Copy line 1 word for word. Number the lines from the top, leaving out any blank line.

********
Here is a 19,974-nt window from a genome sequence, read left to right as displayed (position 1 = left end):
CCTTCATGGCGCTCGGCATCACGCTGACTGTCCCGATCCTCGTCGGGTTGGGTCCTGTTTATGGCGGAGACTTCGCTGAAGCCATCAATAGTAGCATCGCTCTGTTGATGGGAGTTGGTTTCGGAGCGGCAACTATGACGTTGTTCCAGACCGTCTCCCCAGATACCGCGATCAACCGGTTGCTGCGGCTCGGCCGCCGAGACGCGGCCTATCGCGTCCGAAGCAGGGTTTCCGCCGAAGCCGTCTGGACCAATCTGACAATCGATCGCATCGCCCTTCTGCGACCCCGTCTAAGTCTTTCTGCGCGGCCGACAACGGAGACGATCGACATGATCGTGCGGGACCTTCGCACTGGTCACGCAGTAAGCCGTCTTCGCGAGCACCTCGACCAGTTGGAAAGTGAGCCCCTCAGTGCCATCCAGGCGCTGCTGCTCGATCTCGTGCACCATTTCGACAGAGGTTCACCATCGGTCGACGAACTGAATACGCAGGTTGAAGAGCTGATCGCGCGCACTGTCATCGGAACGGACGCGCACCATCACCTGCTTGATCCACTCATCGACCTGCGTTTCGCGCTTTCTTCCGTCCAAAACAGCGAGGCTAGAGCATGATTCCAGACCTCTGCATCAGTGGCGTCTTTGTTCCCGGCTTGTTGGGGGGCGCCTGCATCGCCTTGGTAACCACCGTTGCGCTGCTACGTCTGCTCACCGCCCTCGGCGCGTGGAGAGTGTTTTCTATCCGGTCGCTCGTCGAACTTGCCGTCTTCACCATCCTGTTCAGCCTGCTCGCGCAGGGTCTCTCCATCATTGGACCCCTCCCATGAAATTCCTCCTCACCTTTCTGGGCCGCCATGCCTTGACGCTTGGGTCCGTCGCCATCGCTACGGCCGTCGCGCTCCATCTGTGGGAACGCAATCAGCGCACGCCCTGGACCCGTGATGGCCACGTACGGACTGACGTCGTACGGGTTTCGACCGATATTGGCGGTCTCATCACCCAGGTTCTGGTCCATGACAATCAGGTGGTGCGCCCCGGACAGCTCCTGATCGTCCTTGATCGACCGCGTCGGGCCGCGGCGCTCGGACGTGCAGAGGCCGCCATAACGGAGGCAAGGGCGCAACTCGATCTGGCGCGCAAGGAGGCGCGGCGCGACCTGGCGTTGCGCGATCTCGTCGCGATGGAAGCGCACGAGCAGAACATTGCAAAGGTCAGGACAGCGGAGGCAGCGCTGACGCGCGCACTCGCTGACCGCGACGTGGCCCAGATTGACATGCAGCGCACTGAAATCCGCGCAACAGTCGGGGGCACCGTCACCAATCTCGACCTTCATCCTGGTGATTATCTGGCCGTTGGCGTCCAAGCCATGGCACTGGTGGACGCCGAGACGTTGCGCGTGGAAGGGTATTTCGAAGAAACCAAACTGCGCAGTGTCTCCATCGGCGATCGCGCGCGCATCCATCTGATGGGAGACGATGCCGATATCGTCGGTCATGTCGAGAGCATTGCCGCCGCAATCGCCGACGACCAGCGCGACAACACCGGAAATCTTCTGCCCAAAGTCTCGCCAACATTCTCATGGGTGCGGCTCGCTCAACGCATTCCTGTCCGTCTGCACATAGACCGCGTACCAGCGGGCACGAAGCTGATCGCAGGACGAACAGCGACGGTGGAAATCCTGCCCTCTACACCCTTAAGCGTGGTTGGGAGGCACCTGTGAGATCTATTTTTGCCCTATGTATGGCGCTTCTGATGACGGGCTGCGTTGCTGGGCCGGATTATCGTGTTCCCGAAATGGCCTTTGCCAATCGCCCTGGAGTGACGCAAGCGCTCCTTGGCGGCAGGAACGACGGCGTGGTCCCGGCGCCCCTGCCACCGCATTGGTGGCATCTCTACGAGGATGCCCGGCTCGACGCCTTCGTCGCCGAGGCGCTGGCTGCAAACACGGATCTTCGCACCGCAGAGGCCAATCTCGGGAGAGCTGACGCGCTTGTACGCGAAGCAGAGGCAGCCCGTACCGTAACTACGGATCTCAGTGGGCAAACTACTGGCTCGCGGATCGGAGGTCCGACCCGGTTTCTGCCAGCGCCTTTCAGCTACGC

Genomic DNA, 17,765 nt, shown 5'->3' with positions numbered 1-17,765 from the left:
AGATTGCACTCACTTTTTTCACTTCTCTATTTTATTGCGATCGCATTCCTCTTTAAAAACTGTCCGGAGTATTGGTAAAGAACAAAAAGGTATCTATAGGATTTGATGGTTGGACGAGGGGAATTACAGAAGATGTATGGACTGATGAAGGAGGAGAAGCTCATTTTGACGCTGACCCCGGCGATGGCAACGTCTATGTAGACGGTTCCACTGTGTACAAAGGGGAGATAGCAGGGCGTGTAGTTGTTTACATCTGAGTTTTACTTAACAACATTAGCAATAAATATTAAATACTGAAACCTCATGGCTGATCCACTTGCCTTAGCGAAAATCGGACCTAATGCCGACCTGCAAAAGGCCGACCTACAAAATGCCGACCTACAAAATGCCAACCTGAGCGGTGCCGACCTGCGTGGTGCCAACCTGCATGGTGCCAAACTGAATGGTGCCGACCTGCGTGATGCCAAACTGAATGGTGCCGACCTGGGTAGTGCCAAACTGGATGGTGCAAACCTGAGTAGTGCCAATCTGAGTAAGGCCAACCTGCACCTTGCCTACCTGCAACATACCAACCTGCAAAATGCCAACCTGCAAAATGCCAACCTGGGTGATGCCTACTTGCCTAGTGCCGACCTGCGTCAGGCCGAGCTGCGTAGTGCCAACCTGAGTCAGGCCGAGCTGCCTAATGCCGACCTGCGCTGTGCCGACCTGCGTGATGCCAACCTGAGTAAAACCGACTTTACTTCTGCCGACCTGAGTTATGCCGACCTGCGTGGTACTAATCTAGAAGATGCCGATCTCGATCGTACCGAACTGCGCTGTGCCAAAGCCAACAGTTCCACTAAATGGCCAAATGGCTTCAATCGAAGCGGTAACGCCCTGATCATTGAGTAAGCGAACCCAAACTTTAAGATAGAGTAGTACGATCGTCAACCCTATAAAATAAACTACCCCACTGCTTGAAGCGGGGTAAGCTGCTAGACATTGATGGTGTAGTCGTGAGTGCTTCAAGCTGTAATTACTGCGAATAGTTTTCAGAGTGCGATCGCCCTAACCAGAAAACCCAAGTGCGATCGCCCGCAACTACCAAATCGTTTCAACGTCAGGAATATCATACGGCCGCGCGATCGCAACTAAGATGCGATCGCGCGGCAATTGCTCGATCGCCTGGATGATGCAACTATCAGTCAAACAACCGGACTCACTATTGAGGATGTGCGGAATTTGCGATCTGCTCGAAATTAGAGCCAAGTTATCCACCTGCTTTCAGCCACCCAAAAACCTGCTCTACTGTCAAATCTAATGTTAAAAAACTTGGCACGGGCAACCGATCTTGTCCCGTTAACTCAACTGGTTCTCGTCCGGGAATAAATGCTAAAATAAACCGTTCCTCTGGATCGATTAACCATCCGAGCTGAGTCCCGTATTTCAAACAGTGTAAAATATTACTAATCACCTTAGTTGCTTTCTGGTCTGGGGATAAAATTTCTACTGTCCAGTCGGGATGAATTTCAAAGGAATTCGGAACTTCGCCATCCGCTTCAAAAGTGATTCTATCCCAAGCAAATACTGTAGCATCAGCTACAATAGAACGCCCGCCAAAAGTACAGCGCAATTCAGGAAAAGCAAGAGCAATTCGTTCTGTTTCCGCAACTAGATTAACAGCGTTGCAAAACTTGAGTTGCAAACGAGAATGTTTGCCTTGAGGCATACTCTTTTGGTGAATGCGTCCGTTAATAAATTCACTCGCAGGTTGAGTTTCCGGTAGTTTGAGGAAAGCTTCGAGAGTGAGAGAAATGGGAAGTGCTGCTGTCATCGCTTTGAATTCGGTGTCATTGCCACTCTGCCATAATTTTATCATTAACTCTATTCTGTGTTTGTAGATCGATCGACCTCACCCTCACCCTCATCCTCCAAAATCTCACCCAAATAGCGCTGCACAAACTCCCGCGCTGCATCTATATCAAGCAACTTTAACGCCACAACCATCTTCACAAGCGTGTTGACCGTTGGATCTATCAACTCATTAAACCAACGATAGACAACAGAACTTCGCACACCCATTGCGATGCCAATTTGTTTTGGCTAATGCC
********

Here is a 19,974-nt window from a genome sequence, read left to right as displayed (position 1 = left end):